Simultaneously, most Americans think that additional gun control measures won’t reduce violent crime. This is not surprising because most Americans don’t blame guns for these tragedies.

We should also keep in mind that gun control is not the only issue in which policy does not follow opinion. Other such issues include foreign aid and abortion.

And policy that reflects the “will of the people” may collide with legitimate legal constraints. Crafting legislation that disqualifies those we all agree should not possess firearms but protects the rights of law-abiding citizens is quite difficult.

For example, the American Civil Liberties Union opposed an order that would have prevented Social Security recipients with mental disabilities who have others managing their benefits from purchasing firearms. “Assault weapons” are difficult to define — and thus legally ban — because semi-automatic rifles can be used for hunting, too, as can AR-style rifles, although they are not commonly used for that purpose.

People vote, not polls: Finally, the influence of voters and interest groups can counteract the influence of the majority’s opinion in swaying policy.

Who votes matters. Gun owners are more likely than non-owners to vote based on the issue of gun control, to have contacted an elected official about gun rights, and to have contributed money to an organization that takes a position on gun control.

Such differing rates of political activity are to be expected because many gun owners fear their rights are or will be restricted, and that drives them to the polls. But the frequent appearances of gun control advocates in the news can lead to the erroneous impression that they are more passionate than gun rights supporters.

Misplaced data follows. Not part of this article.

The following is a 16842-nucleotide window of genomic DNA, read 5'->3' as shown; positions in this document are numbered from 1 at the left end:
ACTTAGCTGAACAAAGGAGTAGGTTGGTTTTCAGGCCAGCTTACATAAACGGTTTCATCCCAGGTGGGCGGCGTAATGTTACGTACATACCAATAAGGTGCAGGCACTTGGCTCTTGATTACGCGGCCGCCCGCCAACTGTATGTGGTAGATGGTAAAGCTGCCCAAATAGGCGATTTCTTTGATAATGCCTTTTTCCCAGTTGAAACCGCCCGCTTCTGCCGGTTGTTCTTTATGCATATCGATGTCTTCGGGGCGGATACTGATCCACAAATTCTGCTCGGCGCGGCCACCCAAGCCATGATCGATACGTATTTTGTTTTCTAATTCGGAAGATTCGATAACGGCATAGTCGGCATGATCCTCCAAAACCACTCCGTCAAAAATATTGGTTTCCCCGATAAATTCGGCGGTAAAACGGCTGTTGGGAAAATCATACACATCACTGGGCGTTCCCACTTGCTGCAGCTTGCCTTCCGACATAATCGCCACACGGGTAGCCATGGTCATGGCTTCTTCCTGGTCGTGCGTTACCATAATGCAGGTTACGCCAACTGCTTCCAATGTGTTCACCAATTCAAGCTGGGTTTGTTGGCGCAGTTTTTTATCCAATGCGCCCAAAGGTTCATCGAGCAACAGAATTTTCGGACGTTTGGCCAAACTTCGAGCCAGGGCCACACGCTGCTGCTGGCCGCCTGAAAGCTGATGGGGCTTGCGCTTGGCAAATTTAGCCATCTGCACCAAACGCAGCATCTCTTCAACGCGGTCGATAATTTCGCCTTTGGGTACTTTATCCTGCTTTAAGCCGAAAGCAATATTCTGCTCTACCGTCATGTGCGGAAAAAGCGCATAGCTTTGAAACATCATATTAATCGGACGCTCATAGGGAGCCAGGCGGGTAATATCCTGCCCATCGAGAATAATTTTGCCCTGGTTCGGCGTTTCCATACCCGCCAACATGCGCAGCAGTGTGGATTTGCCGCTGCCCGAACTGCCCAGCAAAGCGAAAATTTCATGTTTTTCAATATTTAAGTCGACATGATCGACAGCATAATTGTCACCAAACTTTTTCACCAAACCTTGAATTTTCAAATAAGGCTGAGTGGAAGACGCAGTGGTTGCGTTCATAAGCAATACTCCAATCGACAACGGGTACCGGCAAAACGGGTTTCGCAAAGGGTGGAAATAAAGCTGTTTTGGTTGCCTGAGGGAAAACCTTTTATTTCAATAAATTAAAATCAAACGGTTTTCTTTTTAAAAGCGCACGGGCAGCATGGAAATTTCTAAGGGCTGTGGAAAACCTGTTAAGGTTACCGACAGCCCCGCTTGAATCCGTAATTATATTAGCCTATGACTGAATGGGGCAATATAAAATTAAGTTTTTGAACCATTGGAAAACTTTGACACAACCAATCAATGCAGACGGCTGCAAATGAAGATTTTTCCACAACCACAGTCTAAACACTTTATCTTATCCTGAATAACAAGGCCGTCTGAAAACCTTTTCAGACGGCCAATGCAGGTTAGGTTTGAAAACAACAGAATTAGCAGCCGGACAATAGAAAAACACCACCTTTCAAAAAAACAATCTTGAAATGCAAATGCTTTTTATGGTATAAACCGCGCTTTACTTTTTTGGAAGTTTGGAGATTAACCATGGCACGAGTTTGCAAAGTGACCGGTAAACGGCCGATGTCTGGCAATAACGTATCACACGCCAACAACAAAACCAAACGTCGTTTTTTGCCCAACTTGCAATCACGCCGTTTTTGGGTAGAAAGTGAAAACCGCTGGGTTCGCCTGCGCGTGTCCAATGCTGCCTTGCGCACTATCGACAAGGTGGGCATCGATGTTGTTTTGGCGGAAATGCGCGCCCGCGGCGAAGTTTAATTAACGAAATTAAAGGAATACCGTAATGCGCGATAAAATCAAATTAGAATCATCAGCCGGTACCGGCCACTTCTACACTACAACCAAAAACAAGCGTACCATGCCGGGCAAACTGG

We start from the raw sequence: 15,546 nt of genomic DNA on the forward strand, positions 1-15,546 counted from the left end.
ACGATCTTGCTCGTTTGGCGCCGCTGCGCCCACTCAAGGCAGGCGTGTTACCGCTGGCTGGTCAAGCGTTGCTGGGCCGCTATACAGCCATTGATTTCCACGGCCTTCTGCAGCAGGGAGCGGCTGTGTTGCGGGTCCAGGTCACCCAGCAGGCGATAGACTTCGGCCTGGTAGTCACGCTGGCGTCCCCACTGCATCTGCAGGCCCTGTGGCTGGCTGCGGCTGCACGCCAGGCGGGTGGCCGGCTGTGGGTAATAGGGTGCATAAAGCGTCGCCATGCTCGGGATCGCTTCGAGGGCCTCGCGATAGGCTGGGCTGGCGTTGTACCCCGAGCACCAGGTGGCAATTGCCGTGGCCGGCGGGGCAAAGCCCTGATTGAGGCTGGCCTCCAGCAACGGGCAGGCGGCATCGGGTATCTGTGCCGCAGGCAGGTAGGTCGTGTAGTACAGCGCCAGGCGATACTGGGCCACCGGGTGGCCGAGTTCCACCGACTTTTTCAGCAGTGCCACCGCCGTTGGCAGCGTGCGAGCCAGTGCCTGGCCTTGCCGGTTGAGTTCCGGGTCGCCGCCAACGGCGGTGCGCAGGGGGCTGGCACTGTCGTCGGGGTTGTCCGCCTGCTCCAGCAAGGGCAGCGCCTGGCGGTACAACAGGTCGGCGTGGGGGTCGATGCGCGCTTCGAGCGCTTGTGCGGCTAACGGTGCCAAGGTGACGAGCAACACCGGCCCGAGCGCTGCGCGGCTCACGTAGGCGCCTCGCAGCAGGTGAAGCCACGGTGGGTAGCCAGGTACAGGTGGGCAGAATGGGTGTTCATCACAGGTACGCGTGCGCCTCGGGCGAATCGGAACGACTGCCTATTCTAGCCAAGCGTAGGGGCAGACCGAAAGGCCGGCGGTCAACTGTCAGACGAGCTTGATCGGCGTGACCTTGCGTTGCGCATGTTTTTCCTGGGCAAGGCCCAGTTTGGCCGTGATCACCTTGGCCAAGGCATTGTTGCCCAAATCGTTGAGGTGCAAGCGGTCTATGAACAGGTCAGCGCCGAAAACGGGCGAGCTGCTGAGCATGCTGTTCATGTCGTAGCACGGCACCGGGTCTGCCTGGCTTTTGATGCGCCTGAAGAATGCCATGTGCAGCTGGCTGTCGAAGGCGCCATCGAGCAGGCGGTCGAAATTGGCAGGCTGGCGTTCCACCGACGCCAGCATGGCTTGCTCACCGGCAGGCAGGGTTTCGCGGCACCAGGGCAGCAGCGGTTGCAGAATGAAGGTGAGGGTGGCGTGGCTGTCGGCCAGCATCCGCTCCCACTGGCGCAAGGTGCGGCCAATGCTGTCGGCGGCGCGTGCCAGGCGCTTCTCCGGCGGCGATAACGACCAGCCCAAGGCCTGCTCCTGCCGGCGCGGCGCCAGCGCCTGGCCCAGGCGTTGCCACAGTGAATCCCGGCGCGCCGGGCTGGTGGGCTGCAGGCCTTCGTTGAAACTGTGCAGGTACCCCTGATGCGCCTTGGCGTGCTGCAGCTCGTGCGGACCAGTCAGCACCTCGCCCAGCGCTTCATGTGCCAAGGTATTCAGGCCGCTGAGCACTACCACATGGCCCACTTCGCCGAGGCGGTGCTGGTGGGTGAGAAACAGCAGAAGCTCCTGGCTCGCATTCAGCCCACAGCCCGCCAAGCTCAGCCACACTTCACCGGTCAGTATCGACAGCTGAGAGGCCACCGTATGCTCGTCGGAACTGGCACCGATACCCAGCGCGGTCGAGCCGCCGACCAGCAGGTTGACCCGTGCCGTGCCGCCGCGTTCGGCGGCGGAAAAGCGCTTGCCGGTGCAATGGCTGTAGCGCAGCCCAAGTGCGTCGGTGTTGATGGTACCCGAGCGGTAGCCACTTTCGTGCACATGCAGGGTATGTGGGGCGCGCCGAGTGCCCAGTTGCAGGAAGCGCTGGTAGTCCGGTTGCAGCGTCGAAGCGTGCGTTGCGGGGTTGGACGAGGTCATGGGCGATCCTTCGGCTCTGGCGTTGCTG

The National Rifle Association is a critical player in this discussion. In some ways a victim of its own success, the gun owners’ rights group is thought by many to have outsized power that it wields indiscriminately. In the last year, however, the organization’s finances and membership have diminished.

Its critics have called it a terrorist organization with blood on its hands and legislators who support gun rights have been referred to as “NRA-complicit bloody handed mass murder enablers.”

At the major national annual conference for conservatives in February 2018, known as CPAC, NRA Executive Vice President Wayne LaPierre responded to that criticism by talking about a “socialist agenda.” He said NRA critics and “the elite” wanted to “eradicate all individual freedoms.”

The rhetoric is toxic, and both sides are guilty.

Whatever power the NRA possesses is a result of its membership and their votes. It claims approximately 5 million members, who pay attention to the group’s candidate ratings and generally vote accordingly.

Many others who are not members also agree with the group as evidenced by its consistent “favorable” ratings, typically measured in the 50 percent-plus range. Support for stricter gun laws typically increases after a mass shooting, but it tends to revert back to the trend line over time.

Elected officials want votes. There is no doubt that money is essential for political campaigns, but votes, not money or polls, are what determine elections. If a group can supply votes, then it has power. As such, the NRA is very powerful in some parts of the country while quite weak in others.

Many factors influence how legislation is drafted, amended, enacted and implemented. Searching for a direct causal connection from public opinion to specific policies, including gun control, may be akin to a search for the holy grail.

Our elected officials care more about the opinions of those who vote for them than what the nation as a whole thinks. On most issues they represent the interests of the majority of voters in their districts. Or they get voted out of office.

Harry L. Wilson is a professor and director of the Institute for Policy and Opinion Research at Roanoke College. This article is republished from The Conversation under a Creative Commons license. This is an updated version of an article originally published March 7, 2018.